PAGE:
Year

Number of patients

1966 1975 1978 1978

1 1 1 1

1979 1983 1988 1990

1 t 1 4 3 8

199t

Treatment Surgery Dilatation + + + + + + + + + +

undergoing surgical correction is presented in Table II. These include surgical revascularization [8,10, 11,13,16, this series], intraoperative [10,14,15] or femoral percutaneous [17] transluminal dilatation. Transluminal dilatation has been shown to be durable in carotid or renal fibromuscular disease in large series. Six of the patients with external iliac artery fibromuscular disease treated by dilatation (five by intraoperative dilatation) are free of symptoms four to seven years later. Surgical access to the external iliac artery can be gained through the transperitoneal, retroperitoneal or femoral route. The reported revascularization procedures included one resection-anastomosis, five combined resection-grafts (one vein, one polytetrafluoroethylene [PTFE], three Dacron), and two aortofemoral Dacron bypasses. In our series of eight operated patients, presently the largest series published, a total of 13 external iliac arteries with fibromuscular disease were restored by two aortobifemoral bypasses, three iliofemoral bypasses, and six external iliac artery resection-graftings. As all symptoms have disappeared on follow-ups ranging from two to 18 years (mean 12.6 years, median 15 years), our results can be considered as satisfactory. There were two late deaths in this series, one due to acute pancreatitis (two years later) and the other due to medullary compression by Port's disease (10 years later). Three patients underwent simultaneous revascularization procedures to the renal artery. One of them also had treatment of a thyrocervical aneurysm. One patient underwent PTFE replacement of both renal arteries for renovascular hypertension due to fibromuscular disease five years after operation on the external iliac artery. The external iliac artery occluded 13 years later with repeat short distance claudication, and it was treated by crossover femorofemoral bypass, resulting in the disappearance of symptoms. Indications for surgical treatment depend upon symptoms. Chronic ischemia associated with clau-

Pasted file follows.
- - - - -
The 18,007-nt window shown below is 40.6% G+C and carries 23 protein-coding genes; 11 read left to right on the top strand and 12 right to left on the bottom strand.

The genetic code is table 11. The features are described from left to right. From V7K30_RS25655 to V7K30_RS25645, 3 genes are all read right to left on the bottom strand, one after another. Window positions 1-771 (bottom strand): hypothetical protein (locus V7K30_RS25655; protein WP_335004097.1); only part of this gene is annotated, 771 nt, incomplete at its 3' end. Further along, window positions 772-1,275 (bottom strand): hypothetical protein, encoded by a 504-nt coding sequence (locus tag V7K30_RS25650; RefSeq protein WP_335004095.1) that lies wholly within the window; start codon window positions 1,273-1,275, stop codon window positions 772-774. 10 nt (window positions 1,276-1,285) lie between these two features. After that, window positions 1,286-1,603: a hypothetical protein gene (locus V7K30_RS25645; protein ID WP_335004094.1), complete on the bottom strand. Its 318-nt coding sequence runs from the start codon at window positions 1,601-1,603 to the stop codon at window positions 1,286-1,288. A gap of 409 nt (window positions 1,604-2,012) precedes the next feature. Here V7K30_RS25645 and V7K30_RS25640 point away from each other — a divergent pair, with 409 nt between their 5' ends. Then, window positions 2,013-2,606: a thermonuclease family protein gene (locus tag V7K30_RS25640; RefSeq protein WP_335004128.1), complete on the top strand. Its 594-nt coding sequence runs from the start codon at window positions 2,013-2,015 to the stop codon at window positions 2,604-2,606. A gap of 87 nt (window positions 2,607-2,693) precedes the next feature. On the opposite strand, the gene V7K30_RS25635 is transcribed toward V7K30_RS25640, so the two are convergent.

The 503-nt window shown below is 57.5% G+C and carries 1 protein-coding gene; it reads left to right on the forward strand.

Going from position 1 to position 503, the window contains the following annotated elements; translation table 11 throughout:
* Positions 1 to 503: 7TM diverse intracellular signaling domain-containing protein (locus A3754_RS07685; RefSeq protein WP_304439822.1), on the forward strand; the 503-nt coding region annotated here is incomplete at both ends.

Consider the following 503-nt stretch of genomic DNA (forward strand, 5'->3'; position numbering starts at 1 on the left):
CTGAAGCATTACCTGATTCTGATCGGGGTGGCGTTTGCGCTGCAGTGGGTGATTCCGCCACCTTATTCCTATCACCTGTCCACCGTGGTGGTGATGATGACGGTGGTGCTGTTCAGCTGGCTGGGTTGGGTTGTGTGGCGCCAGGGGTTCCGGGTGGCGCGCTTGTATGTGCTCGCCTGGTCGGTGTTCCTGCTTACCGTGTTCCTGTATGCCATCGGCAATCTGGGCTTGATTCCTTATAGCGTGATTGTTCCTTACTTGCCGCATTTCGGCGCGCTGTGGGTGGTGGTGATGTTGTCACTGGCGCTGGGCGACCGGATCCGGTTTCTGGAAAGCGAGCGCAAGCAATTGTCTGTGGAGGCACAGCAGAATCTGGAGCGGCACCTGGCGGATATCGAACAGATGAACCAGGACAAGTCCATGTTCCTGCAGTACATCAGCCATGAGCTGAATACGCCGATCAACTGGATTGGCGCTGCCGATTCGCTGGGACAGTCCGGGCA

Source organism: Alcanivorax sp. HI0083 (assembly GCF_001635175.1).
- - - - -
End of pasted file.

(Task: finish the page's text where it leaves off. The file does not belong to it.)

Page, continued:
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dication should be treated by dilatation, preferably through the surgical femoral route. This method has been shown to be simple, adequate, and safe. On the other hand, patients with peripheral microembolisms and, above all, dissection and aneurysm should be treated surgically by resection of the external iliac artery followed by reestablishment of continuity by prosthetic bypass.

8. 9. 10. I1. 12.